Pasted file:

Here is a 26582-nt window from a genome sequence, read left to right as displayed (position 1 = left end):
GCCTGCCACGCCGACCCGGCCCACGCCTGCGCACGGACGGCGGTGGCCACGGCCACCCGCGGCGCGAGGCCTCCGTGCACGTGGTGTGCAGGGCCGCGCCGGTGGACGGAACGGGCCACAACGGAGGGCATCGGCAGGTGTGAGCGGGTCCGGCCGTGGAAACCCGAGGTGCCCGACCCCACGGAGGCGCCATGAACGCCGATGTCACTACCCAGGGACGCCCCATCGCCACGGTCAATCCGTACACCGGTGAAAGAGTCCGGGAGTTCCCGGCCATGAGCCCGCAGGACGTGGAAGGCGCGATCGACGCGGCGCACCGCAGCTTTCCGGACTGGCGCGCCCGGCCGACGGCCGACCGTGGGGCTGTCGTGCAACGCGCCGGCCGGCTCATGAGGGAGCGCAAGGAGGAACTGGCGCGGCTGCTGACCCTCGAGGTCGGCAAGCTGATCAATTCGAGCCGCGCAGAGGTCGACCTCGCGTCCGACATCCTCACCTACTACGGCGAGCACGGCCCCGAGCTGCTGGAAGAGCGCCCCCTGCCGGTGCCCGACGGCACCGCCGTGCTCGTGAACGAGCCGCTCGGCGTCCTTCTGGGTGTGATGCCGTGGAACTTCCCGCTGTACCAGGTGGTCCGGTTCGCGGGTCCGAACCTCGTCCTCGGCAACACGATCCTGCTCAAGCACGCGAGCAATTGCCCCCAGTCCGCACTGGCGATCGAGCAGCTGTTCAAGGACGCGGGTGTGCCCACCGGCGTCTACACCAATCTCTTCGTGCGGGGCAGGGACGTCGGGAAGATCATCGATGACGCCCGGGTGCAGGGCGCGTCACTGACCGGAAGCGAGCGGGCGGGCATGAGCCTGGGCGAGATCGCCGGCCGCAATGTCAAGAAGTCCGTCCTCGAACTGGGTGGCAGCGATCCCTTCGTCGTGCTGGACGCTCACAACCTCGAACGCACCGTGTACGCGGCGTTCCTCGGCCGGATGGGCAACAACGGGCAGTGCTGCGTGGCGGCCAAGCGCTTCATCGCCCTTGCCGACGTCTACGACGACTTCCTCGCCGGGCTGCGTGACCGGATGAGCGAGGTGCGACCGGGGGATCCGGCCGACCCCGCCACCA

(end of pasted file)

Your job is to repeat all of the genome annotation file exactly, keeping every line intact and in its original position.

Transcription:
Here is a 26582-nt window from a genome sequence, read left to right as displayed (position 1 = left end):
GCCTGCCACGCCGACCCGGCCCACGCCTGCGCACGGACGGCGGTGGCCACGGCCACCCGCGGCGCGAGGCCTCCGTGCACGTGGTGTGCAGGGCCGCGCCGGTGGACGGAACGGGCCACAACGGAGGGCATCGGCAGGTGTGAGCGGGTCCGGCCGTGGAAACCCGAGGTGCCCGACCCCACGGAGGCGCCATGAACGCCGATGTCACTACCCAGGGACGCCCCATCGCCACGGTCAATCCGTACACCGGTGAAAGAGTCCGGGAGTTCCCGGCCATGAGCCCGCAGGACGTGGAAGGCGCGATCGACGCGGCGCACCGCAGCTTTCCGGACTGGCGCGCCCGGCCGACGGCCGACCGTGGGGCTGTCGTGCAACGCGCCGGCCGGCTCATGAGGGAGCGCAAGGAGGAACTGGCGCGGCTGCTGACCCTCGAGGTCGGCAAGCTGATCAATTCGAGCCGCGCAGAGGTCGACCTCGCGTCCGACATCCTCACCTACTACGGCGAGCACGGCCCCGAGCTGCTGGAAGAGCGCCCCCTGCCGGTGCCCGACGGCACCGCCGTGCTCGTGAACGAGCCGCTCGGCGTCCTTCTGGGTGTGATGCCGTGGAACTTCCCGCTGTACCAGGTGGTCCGGTTCGCGGGTCCGAACCTCGTCCTCGGCAACACGATCCTGCTCAAGCACGCGAGCAATTGCCCCCAGTCCGCACTGGCGATCGAGCAGCTGTTCAAGGACGCGGGTGTGCCCACCGGCGTCTACACCAATCTCTTCGTGCGGGGCAGGGACGTCGGGAAGATCATCGATGACGCCCGGGTGCAGGGCGCGTCACTGACCGGAAGCGAGCGGGCGGGCATGAGCCTGGGCGAGATCGCCGGCCGCAATGTCAAGAAGTCCGTCCTCGAACTGGGTGGCAGCGATCCCTTCGTCGTGCTGGACGCTCACAACCTCGAACGCACCGTGTACGCGGCGTTCCTCGGCCGGATGGGCAACAACGGGCAGTGCTGCGTGGCGGCCAAGCGCTTCATCGCCCTTGCCGACGTCTACGACGACTTCCTCGCCGGGCTGCGTGACCGGATGAGCGAGGTGCGACCGGGGGATCCGGCCGACCCCGCCACCA